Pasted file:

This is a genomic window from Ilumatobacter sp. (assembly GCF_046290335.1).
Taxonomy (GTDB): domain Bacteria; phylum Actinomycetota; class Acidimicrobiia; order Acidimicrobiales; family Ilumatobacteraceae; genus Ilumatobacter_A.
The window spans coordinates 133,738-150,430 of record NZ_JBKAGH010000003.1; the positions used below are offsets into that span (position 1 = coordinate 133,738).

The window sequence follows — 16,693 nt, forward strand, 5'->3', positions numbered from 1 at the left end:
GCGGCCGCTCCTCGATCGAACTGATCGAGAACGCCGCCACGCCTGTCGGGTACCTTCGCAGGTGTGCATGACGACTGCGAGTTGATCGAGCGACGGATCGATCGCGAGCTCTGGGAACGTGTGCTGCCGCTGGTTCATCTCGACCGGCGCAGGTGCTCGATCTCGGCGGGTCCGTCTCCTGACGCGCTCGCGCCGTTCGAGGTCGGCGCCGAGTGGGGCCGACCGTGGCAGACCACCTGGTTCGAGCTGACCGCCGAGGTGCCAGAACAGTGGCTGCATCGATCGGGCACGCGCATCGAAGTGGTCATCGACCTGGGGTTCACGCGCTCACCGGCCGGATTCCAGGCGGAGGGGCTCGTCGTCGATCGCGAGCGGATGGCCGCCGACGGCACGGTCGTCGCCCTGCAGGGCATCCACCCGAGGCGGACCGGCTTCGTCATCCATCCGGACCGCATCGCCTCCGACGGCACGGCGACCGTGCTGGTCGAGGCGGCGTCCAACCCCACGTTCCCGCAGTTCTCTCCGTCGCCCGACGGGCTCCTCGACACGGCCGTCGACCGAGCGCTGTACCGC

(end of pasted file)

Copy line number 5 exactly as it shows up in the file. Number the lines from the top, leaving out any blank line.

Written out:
GCGGCCGCTCCTCGATCGAACTGATCGAGAACGCCGCCACGCCTGTCGGGTACCTTCGCAGGTGTGCATGACGACTGCGAGTTGATCGAGCGACGGATCGATCGCGAGCTCTGGGAACGTGTGCTGCCGCTGGTTCATCTCGACCGGCGCAGGTGCTCGATCTCGGCGGGTCCGTCTCCTGACGCGCTCGCGCCGTTCGAGGTCGGCGCCGAGTGGGGCCGACCGTGGCAGACCACCTGGTTCGAGCTGACCGCCGAGGTGCCAGAACAGTGGCTGCATCGATCGGGCACGCGCATCGAAGTGGTCATCGACCTGGGGTTCACGCGCTCACCGGCCGGATTCCAGGCGGAGGGGCTCGTCGTCGATCGCGAGCGGATGGCCGCCGACGGCACGGTCGTCGCCCTGCAGGGCATCCACCCGAGGCGGACCGGCTTCGTCATCCATCCGGACCGCATCGCCTCCGACGGCACGGCGACCGTGCTGGTCGAGGCGGCGTCCAACCCCACGTTCCCGCAGTTCTCTCCGTCGCCCGACGGGCTCCTCGACACGGCCGTCGACCGAGCGCTGTACCGC